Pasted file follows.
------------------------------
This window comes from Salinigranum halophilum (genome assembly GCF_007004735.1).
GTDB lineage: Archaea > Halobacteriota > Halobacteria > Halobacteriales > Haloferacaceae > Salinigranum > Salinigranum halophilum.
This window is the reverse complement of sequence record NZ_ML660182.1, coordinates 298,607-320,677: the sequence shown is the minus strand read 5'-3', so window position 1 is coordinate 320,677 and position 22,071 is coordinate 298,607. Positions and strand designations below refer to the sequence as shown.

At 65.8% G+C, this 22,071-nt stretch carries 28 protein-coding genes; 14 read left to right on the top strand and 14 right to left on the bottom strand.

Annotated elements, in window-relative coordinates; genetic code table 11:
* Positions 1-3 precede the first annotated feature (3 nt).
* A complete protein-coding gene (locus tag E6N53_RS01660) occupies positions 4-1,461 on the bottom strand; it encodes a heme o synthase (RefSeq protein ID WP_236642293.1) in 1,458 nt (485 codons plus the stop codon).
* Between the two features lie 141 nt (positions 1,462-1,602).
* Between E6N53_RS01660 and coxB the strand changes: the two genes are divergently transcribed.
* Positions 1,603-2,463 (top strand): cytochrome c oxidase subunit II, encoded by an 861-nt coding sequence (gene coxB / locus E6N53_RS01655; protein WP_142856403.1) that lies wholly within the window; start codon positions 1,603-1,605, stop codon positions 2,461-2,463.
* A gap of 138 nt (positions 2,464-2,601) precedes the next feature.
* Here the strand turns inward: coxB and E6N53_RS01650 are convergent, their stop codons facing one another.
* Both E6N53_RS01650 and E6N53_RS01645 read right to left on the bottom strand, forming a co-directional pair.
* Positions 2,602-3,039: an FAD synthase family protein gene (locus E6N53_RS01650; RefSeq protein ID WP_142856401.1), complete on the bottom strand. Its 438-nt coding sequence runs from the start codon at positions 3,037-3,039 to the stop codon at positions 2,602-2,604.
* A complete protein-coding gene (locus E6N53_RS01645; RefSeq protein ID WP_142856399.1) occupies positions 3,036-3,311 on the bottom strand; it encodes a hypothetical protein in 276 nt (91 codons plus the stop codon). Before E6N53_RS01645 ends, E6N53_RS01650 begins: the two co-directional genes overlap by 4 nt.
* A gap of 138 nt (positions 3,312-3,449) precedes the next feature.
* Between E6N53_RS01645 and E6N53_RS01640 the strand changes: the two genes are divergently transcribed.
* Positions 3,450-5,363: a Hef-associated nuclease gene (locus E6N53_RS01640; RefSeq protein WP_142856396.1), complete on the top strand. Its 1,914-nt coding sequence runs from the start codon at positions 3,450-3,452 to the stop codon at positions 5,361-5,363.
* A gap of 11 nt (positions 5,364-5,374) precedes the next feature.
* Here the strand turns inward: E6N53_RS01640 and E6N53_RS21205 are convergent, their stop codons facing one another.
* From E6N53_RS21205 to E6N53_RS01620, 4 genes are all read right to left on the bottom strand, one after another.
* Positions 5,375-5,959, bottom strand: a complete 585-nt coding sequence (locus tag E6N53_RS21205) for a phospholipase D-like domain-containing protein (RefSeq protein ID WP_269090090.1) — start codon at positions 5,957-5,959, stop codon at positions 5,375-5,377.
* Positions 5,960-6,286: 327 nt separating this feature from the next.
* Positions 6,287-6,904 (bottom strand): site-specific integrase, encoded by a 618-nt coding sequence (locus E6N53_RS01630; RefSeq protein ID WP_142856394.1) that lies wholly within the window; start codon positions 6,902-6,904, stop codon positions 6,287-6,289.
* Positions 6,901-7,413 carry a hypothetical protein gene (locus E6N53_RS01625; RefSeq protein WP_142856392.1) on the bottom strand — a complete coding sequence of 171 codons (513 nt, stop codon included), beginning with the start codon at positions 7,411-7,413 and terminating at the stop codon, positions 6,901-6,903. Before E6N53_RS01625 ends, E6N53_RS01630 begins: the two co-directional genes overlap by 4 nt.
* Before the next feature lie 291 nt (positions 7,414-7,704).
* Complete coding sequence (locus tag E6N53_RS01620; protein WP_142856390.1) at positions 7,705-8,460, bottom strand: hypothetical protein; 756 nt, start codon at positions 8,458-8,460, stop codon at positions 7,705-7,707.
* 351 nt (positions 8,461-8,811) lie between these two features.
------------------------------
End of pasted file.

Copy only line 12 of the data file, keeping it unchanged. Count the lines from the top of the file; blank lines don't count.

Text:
* Here the strand turns inward: coxB and E6N53_RS01650 are convergent, their stop codons facing one another.